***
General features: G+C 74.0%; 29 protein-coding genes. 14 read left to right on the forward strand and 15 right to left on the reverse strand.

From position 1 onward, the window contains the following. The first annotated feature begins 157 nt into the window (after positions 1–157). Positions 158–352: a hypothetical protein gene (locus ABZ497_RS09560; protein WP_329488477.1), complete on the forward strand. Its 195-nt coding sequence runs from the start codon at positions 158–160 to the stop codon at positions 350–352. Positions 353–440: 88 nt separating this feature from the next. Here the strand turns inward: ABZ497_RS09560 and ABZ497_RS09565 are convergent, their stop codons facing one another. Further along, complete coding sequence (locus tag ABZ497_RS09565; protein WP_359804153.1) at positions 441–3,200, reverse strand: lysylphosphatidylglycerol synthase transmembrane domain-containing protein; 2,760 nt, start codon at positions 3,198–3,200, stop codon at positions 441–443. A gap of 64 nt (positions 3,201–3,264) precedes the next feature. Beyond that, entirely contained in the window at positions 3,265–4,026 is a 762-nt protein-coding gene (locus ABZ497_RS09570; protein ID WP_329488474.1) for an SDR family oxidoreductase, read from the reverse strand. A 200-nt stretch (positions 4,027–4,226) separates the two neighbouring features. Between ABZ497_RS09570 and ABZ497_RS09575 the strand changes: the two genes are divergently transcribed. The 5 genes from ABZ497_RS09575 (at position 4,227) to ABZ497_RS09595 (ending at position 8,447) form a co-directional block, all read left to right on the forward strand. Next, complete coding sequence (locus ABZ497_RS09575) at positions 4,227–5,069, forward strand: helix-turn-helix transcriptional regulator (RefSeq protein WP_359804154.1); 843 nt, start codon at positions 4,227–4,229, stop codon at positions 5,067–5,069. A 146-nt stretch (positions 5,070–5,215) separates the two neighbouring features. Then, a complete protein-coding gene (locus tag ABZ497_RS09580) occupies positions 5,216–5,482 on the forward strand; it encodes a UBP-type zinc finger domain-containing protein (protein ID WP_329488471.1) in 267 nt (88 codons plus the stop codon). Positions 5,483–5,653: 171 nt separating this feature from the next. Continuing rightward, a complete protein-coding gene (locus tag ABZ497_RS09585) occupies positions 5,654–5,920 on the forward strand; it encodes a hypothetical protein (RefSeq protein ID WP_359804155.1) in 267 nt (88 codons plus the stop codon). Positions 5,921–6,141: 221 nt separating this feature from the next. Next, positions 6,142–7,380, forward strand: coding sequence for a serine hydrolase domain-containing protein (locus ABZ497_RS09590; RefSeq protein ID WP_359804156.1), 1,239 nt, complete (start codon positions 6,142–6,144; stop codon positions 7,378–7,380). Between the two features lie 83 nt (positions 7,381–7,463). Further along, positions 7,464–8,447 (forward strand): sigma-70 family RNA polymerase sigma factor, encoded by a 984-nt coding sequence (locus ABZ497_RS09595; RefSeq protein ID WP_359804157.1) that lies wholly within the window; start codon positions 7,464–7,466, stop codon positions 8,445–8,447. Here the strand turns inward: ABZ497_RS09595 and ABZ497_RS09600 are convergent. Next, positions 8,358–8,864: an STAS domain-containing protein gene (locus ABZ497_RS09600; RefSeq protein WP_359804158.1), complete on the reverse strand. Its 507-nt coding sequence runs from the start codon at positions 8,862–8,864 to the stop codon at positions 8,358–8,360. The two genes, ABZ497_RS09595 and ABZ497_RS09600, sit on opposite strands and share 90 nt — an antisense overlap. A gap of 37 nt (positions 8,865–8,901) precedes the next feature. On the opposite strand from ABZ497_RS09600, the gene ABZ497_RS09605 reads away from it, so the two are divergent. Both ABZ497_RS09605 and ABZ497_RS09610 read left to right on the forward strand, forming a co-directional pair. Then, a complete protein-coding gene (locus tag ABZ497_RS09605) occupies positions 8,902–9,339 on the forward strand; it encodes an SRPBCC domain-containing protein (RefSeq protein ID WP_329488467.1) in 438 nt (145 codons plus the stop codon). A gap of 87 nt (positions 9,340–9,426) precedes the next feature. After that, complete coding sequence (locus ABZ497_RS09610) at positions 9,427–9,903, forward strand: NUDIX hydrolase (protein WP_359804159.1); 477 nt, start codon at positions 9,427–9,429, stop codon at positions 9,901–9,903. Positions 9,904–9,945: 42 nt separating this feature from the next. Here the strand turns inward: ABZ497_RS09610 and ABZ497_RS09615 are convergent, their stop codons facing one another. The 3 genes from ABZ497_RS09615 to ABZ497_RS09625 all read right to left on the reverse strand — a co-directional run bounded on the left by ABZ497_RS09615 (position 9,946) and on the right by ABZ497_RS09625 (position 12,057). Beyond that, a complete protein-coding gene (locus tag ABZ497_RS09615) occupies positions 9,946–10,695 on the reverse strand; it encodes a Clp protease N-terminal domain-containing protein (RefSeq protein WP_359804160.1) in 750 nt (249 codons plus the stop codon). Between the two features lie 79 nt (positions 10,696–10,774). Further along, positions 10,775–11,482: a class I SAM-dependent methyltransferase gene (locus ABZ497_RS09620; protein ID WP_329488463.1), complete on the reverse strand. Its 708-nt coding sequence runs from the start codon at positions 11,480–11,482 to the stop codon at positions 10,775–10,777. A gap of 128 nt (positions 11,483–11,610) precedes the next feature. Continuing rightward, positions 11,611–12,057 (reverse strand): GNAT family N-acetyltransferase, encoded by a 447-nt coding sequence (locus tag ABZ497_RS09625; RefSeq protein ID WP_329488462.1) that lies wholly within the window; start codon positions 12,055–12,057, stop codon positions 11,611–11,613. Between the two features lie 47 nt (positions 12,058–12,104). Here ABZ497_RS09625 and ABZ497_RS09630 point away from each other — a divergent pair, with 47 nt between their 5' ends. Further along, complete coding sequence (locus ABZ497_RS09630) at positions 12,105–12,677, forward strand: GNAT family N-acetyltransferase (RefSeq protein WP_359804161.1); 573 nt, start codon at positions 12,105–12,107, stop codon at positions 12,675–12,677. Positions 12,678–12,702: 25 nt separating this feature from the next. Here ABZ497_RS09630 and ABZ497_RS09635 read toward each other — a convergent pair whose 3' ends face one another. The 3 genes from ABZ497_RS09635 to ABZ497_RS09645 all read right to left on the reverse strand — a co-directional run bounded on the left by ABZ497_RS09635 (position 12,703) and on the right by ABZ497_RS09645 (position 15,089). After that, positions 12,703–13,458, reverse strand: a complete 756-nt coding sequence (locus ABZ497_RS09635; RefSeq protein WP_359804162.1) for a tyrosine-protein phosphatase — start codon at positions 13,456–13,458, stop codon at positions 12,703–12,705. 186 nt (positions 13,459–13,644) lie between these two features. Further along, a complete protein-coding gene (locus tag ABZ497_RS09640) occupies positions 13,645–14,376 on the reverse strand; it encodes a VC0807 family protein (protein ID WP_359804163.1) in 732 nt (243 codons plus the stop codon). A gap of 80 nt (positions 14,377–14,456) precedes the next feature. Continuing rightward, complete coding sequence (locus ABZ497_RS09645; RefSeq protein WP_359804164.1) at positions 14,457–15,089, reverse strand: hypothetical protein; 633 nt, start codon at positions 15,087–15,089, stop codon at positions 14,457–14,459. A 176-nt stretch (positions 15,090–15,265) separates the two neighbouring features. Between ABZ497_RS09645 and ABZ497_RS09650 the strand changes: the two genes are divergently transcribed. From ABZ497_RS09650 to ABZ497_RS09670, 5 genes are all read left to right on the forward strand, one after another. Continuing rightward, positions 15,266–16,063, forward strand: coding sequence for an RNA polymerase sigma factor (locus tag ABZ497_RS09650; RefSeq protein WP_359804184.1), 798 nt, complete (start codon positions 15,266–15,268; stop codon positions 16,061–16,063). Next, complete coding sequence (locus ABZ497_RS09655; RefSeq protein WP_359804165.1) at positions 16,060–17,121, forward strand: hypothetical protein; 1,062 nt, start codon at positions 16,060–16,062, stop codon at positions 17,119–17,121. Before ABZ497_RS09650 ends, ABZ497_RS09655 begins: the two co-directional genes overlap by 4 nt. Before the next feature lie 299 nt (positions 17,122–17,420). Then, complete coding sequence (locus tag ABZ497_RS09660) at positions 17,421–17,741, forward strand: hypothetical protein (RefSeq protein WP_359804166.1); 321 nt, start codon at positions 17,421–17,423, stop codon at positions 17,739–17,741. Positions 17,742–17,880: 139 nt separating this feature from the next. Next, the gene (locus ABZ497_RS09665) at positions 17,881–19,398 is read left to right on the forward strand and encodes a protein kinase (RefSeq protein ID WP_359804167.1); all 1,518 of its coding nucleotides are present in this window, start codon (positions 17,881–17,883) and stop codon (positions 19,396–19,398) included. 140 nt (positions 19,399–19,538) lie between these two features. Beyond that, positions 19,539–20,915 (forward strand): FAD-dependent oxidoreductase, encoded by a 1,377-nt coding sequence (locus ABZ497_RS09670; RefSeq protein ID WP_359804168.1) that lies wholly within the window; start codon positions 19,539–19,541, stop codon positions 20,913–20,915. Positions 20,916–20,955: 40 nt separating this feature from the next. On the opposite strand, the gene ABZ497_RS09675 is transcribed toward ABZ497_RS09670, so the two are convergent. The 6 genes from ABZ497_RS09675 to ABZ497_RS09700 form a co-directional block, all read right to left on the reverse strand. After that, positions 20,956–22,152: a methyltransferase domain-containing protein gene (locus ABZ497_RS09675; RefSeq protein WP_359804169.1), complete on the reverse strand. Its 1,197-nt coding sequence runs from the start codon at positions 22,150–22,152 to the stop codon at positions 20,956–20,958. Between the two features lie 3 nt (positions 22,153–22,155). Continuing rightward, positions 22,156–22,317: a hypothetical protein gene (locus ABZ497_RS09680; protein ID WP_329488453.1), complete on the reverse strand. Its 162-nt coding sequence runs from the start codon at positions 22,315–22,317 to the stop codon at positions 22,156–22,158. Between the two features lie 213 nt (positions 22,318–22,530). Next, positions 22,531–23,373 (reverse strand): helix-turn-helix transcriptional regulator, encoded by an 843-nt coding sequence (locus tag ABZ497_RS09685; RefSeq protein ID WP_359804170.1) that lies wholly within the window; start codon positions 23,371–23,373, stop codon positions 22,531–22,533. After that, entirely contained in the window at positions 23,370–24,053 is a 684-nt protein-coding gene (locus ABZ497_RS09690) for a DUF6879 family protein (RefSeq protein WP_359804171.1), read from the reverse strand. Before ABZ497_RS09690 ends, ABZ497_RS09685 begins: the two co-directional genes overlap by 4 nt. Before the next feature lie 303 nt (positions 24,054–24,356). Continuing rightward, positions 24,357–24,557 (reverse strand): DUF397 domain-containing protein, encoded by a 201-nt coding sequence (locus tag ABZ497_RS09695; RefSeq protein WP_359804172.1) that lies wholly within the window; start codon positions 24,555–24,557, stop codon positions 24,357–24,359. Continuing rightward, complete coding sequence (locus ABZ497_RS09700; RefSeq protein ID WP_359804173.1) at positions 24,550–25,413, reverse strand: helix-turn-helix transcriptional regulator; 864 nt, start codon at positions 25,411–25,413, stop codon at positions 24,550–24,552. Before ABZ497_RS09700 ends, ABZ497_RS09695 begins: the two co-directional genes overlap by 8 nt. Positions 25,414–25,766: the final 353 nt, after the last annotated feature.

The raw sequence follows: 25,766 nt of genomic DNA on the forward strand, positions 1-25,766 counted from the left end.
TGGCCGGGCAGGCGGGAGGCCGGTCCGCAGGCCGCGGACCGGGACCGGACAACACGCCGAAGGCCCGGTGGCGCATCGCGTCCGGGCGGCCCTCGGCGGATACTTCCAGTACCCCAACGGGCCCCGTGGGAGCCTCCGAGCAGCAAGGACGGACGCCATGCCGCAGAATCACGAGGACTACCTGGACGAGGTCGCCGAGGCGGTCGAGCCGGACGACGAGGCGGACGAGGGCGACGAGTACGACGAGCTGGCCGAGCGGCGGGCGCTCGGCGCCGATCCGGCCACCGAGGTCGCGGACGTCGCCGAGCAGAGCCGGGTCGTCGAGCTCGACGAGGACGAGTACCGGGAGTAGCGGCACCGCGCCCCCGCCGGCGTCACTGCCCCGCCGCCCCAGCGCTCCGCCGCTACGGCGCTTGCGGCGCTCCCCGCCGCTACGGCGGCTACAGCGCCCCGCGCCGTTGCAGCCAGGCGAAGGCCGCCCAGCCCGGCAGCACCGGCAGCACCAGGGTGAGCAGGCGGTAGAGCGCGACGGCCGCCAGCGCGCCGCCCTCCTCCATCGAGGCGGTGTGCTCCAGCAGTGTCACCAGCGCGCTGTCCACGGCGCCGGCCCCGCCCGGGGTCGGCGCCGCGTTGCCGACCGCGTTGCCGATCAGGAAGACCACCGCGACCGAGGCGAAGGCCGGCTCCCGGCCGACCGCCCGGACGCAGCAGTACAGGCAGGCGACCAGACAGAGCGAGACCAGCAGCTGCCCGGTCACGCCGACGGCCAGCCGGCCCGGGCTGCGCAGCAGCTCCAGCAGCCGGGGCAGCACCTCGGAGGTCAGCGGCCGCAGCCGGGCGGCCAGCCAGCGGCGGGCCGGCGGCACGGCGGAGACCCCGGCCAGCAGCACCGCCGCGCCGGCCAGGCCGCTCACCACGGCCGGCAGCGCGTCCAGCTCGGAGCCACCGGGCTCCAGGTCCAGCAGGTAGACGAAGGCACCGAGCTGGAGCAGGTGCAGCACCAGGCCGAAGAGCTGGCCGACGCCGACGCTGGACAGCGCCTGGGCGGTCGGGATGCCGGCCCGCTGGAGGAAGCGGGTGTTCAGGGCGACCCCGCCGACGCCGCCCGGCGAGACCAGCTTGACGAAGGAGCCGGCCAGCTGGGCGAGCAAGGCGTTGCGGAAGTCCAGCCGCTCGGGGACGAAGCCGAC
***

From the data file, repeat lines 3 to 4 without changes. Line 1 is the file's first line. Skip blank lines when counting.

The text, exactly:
The raw sequence follows: 25,766 nt of genomic DNA on the forward strand, positions 1-25,766 counted from the left end.
TGGCCGGGCAGGCGGGAGGCCGGTCCGCAGGCCGCGGACCGGGACCGGACAACACGCCGAAGGCCCGGTGGCGCATCGCGTCCGGGCGGCCCTCGGCGGATACTTCCAGTACCCCAACGGGCCCCGTGGGAGCCTCCGAGCAGCAAGGACGGACGCCATGCCGCAGAATCACGAGGACTACCTGGACGAGGTCGCCGAGGCGGTCGAGCCGGACGACGAGGCGGACGAGGGCGACGAGTACGACGAGCTGGCCGAGCGGCGGGCGCTCGGCGCCGATCCGGCCACCGAGGTCGCGGACGTCGCCGAGCAGAGCCGGGTCGTCGAGCTCGACGAGGACGAGTACCGGGAGTAGCGGCACCGCGCCCCCGCCGGCGTCACTGCCCCGCCGCCCCAGCGCTCCGCCGCTACGGCGCTTGCGGCGCTCCCCGCCGCTACGGCGGCTACAGCGCCCCGCGCCGTTGCAGCCAGGCGAAGGCCGCCCAGCCCGGCAGCACCGGCAGCACCAGGGTGAGCAGGCGGTAGAGCGCGACGGCCGCCAGCGCGCCGCCCTCCTCCATCGAGGCGGTGTGCTCCAGCAGTGTCACCAGCGCGCTGTCCACGGCGCCGGCCCCGCCCGGGGTCGGCGCCGCGTTGCCGACCGCGTTGCCGATCAGGAAGACCACCGCGACCGAGGCGAAGGCCGGCTCCCGGCCGACCGCCCGGACGCAGCAGTACAGGCAGGCGACCAGACAGAGCGAGACCAGCAGCTGCCCGGTCACGCCGACGGCCAGCCGGCCCGGGCTGCGCAGCAGCTCCAGCAGCCGGGGCAGCACCTCGGAGGTCAGCGGCCGCAGCCGGGCGGCCAGCCAGCGGCGGGCCGGCGGCACGGCGGAGACCCCGGCCAGCAGCACCGCCGCGCCGGCCAGGCCGCTCACCACGGCCGGCAGCGCGTCCAGCTCGGAGCCACCGGGCTCCAGGTCCAGCAGGTAGACGAAGGCACCGAGCTGGAGCAGGTGCAGCACCAGGCCGAAGAGCTGGCCGACGCCGACGCTGGACAGCGCCTGGGCGGTCGGGATGCCGGCCCGCTGGAGGAAGCGGGTGTTCAGGGCGACCCCGCCGACGCCGCCCGGCGAGACCAGCTTGACGAAGGAGCCGGCCAGCTGGGCGAGCAAGGCGTTGCGGAAGTCCAGCCGCTCGGGGACGAAGCCGAC